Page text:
Junior salesmen and female workers between the ages of 26 and 35, they've got their eye on you. In a survey of workplace security sinners released March 29 by MessageLabs, IT decision makers made you their top risk. How dare they?
It's all your fault. You're tech-savvy, using applications like e-mail, instant messenger, VOIP (voice over IP) and the Web in endless combinations with little consideration of the potential dangers of dividing your concentration levels so thinly. (How dare you, they may have added.)
Who are the vaulted employees, the angels of the cube farm? That would be the male IT middle managers between the ages of 26 and 35 due to their vast knowledge of security matters. (No word on why the male IT managers were better-versed in network security than their female counterparts.)
"Today's small businesses need to be vigilant about both external and internal security threats. With almost half of all businesses not providing adequate IT security training and the threat landscape constantly evolving, the battle to protect one's business from online risks is an arduous one," said Mark Sunner, chief security analyst at MessageLabs.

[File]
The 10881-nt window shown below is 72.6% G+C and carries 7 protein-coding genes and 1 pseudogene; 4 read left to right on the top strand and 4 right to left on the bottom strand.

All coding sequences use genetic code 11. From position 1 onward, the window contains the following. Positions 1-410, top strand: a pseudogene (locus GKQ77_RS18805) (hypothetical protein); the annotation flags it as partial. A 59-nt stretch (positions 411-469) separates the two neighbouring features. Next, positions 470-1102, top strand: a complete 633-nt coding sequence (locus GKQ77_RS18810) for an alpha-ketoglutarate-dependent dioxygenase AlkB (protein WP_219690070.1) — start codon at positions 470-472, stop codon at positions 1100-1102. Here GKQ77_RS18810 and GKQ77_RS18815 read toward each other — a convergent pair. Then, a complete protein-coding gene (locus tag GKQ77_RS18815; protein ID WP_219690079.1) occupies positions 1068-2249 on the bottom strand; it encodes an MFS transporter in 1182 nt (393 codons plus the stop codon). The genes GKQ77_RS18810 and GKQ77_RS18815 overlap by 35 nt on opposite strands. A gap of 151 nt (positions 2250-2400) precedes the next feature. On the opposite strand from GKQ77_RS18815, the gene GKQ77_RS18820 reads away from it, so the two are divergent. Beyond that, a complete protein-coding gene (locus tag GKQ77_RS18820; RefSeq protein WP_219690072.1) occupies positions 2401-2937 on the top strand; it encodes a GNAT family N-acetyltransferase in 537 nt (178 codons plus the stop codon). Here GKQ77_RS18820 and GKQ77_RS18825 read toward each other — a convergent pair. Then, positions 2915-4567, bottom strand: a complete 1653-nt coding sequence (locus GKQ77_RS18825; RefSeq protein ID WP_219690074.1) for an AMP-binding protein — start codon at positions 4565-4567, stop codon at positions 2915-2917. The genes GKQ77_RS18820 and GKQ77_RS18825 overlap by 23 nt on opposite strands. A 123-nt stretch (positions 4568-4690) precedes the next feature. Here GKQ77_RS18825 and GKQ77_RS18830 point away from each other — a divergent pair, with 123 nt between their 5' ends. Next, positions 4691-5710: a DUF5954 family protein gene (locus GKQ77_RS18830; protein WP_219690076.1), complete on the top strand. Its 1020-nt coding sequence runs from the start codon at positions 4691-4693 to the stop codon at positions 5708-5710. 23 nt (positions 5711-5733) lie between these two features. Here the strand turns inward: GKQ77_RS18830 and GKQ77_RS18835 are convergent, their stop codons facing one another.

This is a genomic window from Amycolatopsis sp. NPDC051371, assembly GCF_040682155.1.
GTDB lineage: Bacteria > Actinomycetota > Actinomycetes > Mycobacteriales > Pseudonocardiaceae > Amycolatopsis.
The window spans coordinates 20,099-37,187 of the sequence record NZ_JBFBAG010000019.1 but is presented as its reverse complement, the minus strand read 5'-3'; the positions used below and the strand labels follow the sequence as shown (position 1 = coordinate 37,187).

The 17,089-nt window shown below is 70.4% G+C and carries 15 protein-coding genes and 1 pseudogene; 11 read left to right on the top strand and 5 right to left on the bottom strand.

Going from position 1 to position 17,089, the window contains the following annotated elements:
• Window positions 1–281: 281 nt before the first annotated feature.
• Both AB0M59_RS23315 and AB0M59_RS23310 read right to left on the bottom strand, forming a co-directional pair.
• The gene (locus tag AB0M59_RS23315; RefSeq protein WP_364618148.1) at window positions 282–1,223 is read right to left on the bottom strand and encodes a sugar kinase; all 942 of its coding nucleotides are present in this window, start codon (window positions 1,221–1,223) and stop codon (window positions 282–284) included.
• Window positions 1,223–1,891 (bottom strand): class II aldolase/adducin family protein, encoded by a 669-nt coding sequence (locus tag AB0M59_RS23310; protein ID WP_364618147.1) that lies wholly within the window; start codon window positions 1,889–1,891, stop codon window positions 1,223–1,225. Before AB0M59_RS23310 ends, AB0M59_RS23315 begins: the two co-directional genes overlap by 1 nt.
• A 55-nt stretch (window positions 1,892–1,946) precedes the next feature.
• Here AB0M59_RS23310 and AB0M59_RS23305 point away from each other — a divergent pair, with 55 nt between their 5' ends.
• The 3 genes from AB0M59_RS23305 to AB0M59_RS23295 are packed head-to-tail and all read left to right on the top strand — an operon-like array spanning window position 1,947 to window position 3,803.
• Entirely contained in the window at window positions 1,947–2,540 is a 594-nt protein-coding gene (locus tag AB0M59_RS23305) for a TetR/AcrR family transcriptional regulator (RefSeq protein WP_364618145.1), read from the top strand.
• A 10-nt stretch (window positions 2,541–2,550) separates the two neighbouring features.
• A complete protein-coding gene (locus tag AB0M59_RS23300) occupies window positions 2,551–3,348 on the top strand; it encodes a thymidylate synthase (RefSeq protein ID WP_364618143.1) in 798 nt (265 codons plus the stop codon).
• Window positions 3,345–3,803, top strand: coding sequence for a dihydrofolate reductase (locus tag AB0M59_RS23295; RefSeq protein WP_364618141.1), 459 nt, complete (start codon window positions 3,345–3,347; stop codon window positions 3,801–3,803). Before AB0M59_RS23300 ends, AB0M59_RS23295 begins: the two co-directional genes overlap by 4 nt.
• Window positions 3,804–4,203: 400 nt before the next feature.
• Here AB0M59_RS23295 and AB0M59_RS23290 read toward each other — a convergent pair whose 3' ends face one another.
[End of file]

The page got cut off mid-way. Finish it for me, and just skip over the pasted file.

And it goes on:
The survey uncovered some other alarming feelings about network security. More than 75 percent of respondents in the United States and the UK had a fatalistic view of spam, not expecting it to ever cease being a problem. More than 40 percent of the companies surveyed did not provide security training to their staff. And perhaps eeriest, less than half of the organizations surveyed, 21 percent in the UK and 41 percent in the United States, were confident that employees would not cause a security breach.
"A business's best assets and worst threats can be one and the same, as the worst offenders are likely to be the best revenue generators. Removing the culprits is obviously not an option, what should be removed is the ability to be a threat," Sunner said.